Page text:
Tag Archives: Health Care

Is the U.S. Crazy?


Inquiring minds from around the world want to know By Ann Jones TomDispatch January 11, 2015

Americans who live abroad — more than six million of us worldwide (not counting those who work for the U.S. government) — often face hard questions about our country from people we live among. Europeans, Asians, and Africans ask us to explain everything that baffles them about the increasingly odd and troubling conduct of the United States. Polite people, normally reluctant to risk offending a guest, complain that America’s trigger-happiness, cutthroat free-marketeering, and “exceptionality” have gone on for too long to be considered just an adolescent phase. Which means that we Americans abroad are regularly asked to account for the behavior of our rebranded “homeland,” now conspicuously in decline and increasingly out of step with the rest of the world.

In my long nomadic life, I’ve had the good fortune to live, work, or travel in all but a handful of countries on this planet. I’ve been to both poles and a great many places in between, and nosy as I am, I’ve talked with people all along the way. I still remember a time when to be an American was to be envied. The country where I grew up after World War II seemed to be respected and admired around the world for way too many reasons to go into here.

That’s changed, of course. Even after the invasion of Iraq in 2003, I still met people — in the Middle East, no less — willing to withhold judgment on the U.S. Many thought that the Supreme Court’s installation of George W. Bush as president was a blunder American voters would correct in the election of 2004. His return to office truly spelled the end of America as the world had known it. Bush had started a war, opposed by the entire world, because he wanted to and he could. A majority of Americans supported him. And that was when all the uncomfortable questions really began.

In the early fall of 2014, I traveled from my home in Oslo, Norway, through much of Eastern and Central Europe. Everywhere I went in those two months, moments after locals realized I was an American the questions started and, polite as they usually were, most of them had a single underlying theme: Have Americans gone over the edge? Are you crazy? Please explain.

Then recently, I traveled back to the “homeland.” It struck me there that most Americans have no idea just how strange we now seem to much of the world. In my experience, foreign observers are far better informed about us than the average American is about them. This is partly because the “news” in the American media is so parochial and so limited in its views both of how we act and how other countries think — even countries with which we were recently, are currently, or threaten soon to be at war. America’s belligerence alone, not to mention its financial acrobatics, compels the rest of the world to keep close track of us. Who knows, after all, what conflict the Americans may drag you into next, as target or reluctant ally?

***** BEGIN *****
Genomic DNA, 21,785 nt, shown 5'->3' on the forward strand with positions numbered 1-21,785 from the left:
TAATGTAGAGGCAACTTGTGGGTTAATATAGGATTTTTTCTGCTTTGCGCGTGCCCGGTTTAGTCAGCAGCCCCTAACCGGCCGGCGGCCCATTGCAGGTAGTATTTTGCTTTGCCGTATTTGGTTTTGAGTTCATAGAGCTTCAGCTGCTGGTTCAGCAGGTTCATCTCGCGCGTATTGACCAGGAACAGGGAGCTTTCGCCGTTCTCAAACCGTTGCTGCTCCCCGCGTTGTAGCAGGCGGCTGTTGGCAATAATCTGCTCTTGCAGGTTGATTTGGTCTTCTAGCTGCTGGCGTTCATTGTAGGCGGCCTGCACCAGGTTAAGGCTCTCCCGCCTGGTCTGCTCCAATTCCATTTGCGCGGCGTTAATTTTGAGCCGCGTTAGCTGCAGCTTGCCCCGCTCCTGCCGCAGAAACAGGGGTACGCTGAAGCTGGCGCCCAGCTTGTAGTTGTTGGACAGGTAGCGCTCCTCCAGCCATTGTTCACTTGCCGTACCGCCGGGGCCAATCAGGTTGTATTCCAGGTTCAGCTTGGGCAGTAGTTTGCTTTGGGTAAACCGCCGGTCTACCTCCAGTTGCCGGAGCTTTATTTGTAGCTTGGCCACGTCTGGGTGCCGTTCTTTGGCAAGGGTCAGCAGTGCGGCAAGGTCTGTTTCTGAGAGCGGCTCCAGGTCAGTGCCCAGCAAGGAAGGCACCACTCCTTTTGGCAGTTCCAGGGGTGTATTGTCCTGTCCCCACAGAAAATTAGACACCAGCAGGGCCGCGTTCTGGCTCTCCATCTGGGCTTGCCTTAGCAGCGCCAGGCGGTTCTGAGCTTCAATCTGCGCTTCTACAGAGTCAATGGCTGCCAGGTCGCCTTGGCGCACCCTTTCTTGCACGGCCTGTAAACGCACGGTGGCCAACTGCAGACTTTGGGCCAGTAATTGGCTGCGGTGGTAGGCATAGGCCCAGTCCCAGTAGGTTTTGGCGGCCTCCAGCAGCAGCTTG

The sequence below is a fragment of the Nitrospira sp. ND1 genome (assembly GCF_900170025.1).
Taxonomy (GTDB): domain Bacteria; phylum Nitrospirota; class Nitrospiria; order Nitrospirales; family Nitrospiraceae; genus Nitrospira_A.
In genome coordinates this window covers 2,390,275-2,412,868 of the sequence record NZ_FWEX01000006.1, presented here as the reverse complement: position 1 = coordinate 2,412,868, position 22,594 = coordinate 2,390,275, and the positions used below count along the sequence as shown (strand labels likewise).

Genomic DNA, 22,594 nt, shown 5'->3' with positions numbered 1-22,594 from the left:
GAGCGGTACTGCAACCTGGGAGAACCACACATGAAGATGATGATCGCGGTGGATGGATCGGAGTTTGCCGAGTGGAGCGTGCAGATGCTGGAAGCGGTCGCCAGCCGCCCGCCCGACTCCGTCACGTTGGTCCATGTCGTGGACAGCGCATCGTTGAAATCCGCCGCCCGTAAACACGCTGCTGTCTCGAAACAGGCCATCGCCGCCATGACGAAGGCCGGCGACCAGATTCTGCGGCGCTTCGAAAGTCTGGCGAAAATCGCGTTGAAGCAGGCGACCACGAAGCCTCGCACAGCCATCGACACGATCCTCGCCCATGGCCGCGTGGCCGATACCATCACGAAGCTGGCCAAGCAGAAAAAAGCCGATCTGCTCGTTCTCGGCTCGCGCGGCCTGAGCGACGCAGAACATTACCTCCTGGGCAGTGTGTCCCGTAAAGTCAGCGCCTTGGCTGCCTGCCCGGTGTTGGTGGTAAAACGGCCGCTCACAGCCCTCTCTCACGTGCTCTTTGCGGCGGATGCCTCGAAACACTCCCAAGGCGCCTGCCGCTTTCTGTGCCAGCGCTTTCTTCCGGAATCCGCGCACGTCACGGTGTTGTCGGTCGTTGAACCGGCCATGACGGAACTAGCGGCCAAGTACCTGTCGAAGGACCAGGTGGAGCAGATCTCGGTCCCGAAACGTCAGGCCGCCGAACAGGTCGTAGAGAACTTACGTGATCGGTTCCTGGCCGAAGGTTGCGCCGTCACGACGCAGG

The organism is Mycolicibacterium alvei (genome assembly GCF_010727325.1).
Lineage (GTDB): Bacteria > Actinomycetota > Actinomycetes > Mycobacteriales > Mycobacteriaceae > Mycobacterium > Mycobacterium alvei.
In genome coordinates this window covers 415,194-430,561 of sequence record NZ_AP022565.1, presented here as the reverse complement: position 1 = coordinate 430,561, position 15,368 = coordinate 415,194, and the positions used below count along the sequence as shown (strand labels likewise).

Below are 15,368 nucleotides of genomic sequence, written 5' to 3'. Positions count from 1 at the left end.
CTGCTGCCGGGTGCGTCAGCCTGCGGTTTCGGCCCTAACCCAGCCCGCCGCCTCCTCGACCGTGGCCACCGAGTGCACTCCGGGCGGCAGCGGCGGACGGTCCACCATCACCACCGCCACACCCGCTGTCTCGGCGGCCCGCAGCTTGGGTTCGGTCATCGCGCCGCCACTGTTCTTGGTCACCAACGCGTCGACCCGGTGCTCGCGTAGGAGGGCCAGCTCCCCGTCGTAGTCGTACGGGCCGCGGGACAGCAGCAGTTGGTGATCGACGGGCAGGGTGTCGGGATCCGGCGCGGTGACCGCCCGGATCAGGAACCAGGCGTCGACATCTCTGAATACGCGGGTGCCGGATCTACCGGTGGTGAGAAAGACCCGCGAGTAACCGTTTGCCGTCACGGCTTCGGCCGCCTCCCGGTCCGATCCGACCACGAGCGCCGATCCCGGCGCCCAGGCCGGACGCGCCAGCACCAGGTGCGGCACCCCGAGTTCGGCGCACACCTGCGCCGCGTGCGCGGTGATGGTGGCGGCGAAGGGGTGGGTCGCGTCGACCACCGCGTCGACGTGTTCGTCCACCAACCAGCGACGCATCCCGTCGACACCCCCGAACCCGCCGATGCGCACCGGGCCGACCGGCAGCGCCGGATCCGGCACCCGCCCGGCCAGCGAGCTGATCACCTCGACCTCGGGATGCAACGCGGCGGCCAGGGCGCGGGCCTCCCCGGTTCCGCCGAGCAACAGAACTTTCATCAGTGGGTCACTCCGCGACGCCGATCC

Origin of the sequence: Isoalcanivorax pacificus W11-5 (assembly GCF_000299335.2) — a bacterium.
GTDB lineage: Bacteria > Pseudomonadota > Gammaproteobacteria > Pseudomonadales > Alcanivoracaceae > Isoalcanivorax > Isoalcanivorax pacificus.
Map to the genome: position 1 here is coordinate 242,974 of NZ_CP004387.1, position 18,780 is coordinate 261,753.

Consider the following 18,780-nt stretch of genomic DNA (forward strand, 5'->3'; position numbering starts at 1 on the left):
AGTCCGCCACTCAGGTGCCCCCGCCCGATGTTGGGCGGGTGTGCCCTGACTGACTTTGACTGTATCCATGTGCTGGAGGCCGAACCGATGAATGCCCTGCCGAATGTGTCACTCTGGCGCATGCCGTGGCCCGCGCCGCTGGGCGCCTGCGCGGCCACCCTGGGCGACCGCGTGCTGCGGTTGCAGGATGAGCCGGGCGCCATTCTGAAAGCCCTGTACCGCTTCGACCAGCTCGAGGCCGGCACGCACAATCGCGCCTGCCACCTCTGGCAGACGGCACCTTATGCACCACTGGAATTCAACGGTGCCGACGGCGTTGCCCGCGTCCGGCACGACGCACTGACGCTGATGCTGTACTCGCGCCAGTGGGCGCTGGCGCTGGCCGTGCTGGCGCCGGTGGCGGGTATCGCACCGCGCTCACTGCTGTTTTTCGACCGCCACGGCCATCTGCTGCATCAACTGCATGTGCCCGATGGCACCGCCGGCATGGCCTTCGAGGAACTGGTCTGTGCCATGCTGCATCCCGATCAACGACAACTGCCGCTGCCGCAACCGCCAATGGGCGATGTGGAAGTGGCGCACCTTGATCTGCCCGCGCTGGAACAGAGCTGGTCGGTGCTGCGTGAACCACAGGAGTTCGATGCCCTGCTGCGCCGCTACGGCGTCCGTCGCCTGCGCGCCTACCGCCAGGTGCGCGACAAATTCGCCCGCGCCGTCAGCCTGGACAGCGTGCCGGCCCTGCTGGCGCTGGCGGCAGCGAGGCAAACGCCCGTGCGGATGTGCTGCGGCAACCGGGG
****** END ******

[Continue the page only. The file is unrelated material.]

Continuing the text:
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The US President introduces a new healthcare program to help its poorer citizens. His enemies put every Political obstacle in its way – when that fails what do they do – they lie – Outrageously!

Republicans’ “Death Panel” Smear Was Appallingly Effective By Brian Beutler @brianbeutler Published in New Republic JUNE 23, 2014

For several months last year, US conservatives racheted up their reprehensible, years-long smear campaign against the Affordable Care Act. I’m speaking specifically of demonstrably false claims and insinuations, distinct from other, contestable claims about the law’s impact on economic growth, the labor market, government spending, health outcomes, disruption and so on. “Death panels” is the most famous of these, followed closely by red-baiting allusions to socialism, then by unsubstantiated claims about the availability of doctors and the vulnerability of personal information, and eventually the implication that Creepy Uncle Sam would sexually violate beneficiaries.

The purpose of these kinds of tactics was initially to kill the legislation (failed), then to elect a Republican government to repeal the law (failed), and finally to discourage enrollment, deny ACA marketplaces critical mass, and collapse the system intrinsically (also failed).

The last of these goals was always the most grotesque, because it entailed convincing strangers to undertake great personal risk by lying to them. It was insanely reckless. And if this Washington Post report is any indication, it worked:

That doesn’t make Carolyn Underwood, 63, a supporter of expanded government health coverage, even though she would benefit from it. In a region where the decline of the coal industry has sent poverty and health-care needs soaring, another force has grown at least by equal measures: antipathy to President Obama and the Affordable Care Act (ACA).